Vehicle Leases Going Way Of Edsel?
Vera Gibbons Lays Out What That Could Mean For Consumers
Financial journalist contributor Vera Gibbons laid out what that could mean for consumers, on The Early Show.
The newest headache for the battered domestic auto industry: leasing -- on top of deeply declining sales and sky-high gas prices.
Over the past several years, automakers have leased millions and millions of cars and trucks to consumers. As the leases end, consumers aren't renewing, and the cars are piling up on lots.
Chrysler is dismantling its leasing program altogether -- and fewer available leases pose another problem for motorists.
Financial journalist Vera Gibbons sorted through it all on The Early Show Friday.
According to Gibbons:
With consumers up against $4 gas, the worst housing market since Depression and soaring grocery bills, many are holding back on purchasing big-ticket items.
And the shift from SUVs to smaller, more fuel-efficient vehicles blindsided virtually every auto maker, except Honda.
The industry could lose nearly $5 billion on sales of previously-leased SUVs this year alone, and double that next year and 2010 combined, as more and more SUVs come off lease. They're worth much less at the end of these leases than was forecast -- before pain at the pump put a huge dent in SUV desirability. Car makers have to unload SUVs and other gas- guzzlers at huge losses, a costly proposition, leading to Chrysler's decision.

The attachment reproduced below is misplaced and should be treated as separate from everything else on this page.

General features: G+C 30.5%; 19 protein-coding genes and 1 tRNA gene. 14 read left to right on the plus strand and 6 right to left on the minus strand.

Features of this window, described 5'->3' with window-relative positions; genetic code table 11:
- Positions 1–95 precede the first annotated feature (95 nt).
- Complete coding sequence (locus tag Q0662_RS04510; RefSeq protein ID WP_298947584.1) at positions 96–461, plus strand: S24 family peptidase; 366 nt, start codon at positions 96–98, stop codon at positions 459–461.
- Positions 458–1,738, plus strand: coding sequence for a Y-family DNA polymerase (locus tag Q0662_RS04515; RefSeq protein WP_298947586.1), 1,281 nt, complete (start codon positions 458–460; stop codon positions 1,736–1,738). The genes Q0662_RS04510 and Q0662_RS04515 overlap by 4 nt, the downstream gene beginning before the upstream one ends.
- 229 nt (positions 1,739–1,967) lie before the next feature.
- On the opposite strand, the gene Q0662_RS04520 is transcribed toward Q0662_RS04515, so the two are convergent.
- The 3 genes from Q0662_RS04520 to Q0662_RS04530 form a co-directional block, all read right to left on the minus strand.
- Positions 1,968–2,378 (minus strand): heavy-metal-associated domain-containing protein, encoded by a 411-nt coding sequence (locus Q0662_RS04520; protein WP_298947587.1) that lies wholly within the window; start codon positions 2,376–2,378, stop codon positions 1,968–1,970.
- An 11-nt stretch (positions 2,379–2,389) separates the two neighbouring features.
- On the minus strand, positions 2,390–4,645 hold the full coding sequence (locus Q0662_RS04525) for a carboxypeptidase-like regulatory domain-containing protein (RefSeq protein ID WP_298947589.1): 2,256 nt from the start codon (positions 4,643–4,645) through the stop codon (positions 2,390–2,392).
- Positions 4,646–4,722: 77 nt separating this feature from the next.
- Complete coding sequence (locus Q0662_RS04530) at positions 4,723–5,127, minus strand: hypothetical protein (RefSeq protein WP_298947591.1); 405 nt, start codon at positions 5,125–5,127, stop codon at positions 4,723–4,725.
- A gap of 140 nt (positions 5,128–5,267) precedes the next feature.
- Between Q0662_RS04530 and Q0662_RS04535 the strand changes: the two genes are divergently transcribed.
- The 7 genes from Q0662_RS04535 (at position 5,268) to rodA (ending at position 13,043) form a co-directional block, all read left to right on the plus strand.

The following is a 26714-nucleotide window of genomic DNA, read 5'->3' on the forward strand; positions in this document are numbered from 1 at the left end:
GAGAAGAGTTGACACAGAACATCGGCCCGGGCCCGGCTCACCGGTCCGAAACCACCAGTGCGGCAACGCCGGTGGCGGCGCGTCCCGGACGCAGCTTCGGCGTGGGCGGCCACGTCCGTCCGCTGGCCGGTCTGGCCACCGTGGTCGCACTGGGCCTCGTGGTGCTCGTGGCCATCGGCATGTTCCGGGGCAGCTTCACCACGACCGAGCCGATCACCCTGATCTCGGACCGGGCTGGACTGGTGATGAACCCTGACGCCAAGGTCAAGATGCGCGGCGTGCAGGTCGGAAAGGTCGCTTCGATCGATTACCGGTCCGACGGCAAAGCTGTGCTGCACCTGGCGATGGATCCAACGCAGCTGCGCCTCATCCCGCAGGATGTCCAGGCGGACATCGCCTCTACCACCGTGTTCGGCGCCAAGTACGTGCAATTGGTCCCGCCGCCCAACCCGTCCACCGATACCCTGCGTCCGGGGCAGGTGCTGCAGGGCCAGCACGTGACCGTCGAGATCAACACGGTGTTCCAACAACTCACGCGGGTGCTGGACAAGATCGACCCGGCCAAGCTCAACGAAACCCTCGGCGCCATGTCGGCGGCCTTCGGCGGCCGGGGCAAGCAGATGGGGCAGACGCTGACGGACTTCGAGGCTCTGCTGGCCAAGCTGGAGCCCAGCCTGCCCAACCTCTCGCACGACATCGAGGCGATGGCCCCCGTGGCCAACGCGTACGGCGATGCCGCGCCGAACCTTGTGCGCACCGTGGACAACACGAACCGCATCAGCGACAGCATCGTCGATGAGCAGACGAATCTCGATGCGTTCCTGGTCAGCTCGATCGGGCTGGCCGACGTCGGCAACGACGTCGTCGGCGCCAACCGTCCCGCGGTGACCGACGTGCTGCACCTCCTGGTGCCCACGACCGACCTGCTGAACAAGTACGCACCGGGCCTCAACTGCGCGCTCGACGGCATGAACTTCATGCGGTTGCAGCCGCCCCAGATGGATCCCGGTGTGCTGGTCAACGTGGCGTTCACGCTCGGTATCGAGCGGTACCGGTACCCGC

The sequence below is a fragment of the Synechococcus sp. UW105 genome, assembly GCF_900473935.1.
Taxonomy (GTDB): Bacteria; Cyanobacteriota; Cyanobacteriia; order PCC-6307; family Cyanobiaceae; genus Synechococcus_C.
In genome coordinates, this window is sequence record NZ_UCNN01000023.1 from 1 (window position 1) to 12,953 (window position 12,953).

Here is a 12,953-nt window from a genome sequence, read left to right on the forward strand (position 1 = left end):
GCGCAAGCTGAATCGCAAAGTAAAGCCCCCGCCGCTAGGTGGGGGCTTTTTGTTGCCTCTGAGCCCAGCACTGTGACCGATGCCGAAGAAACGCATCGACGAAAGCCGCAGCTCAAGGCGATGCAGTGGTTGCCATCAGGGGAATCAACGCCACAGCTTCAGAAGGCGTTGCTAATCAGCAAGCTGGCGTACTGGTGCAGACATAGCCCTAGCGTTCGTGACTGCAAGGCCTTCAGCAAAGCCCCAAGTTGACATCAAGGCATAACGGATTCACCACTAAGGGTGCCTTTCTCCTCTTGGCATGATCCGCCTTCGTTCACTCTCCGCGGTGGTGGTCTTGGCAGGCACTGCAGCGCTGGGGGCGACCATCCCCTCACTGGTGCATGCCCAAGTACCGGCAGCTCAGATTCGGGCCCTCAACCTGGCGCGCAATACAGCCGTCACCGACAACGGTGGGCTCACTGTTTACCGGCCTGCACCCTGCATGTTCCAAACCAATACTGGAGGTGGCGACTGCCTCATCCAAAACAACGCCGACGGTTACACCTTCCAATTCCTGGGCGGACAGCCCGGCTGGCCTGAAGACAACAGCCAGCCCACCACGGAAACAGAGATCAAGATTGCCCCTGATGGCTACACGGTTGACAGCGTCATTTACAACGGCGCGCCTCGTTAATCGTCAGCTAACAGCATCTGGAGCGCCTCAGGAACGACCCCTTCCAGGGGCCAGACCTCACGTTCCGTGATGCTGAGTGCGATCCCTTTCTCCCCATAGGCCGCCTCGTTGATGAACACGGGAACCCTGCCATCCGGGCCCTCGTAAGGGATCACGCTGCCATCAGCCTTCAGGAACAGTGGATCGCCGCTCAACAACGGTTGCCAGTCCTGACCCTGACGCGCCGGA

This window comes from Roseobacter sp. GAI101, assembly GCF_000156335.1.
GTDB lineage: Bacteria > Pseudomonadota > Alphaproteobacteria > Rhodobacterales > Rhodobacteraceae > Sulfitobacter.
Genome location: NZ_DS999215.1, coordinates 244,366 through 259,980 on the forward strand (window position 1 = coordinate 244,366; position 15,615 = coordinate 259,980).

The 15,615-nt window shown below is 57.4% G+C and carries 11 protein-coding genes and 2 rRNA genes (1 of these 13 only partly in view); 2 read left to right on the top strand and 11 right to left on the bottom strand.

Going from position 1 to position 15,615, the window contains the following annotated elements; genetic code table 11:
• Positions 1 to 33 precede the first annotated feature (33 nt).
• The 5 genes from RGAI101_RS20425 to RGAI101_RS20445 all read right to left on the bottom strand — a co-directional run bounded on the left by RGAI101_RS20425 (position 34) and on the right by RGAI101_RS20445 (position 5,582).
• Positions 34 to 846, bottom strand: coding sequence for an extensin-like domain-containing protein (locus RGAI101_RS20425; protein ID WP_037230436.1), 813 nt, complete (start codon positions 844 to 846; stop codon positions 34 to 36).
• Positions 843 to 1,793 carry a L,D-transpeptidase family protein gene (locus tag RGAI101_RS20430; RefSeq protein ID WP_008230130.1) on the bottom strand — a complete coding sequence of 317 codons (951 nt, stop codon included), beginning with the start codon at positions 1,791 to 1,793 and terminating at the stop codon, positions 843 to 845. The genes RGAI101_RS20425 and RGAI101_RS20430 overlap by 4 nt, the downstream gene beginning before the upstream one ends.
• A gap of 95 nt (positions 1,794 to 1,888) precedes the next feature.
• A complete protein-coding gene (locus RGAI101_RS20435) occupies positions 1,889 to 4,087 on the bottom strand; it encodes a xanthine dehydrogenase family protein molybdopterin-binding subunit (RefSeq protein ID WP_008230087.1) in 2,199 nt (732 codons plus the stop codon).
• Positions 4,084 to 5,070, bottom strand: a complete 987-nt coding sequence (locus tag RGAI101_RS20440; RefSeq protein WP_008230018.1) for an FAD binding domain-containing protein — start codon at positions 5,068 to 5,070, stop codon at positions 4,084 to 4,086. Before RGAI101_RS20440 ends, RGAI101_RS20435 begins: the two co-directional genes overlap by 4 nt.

Most major auto makers are scaling back on leasing, because their affiliated financing arms have been burned by declining vehicle values.
In addition, Wells Fargo and JP Morgan Chase, the two biggest leasing entities, aren't doing them anymore.
You might try a third-party bank if you want to lease, Gibbons points out, but they're reluctant to go that route, as well.
Bottom line: fewer choices for consumers, tighter credit requirements, and higher monthly payments on leases that are still obtainable. In fact, payments may be so high that leasing may not even be viable option anymore compared to buying.
Rebates and cut-rate loans are still widely available on any number of cars. But there are two extremes in the marketplace: You'll pay a premium for a small, fuel efficient model, but could get some very good deals on SUVs and trucks. Auto makers can't give them away.
Foreign car companies, however, are keeping their leasing programs pretty much intact.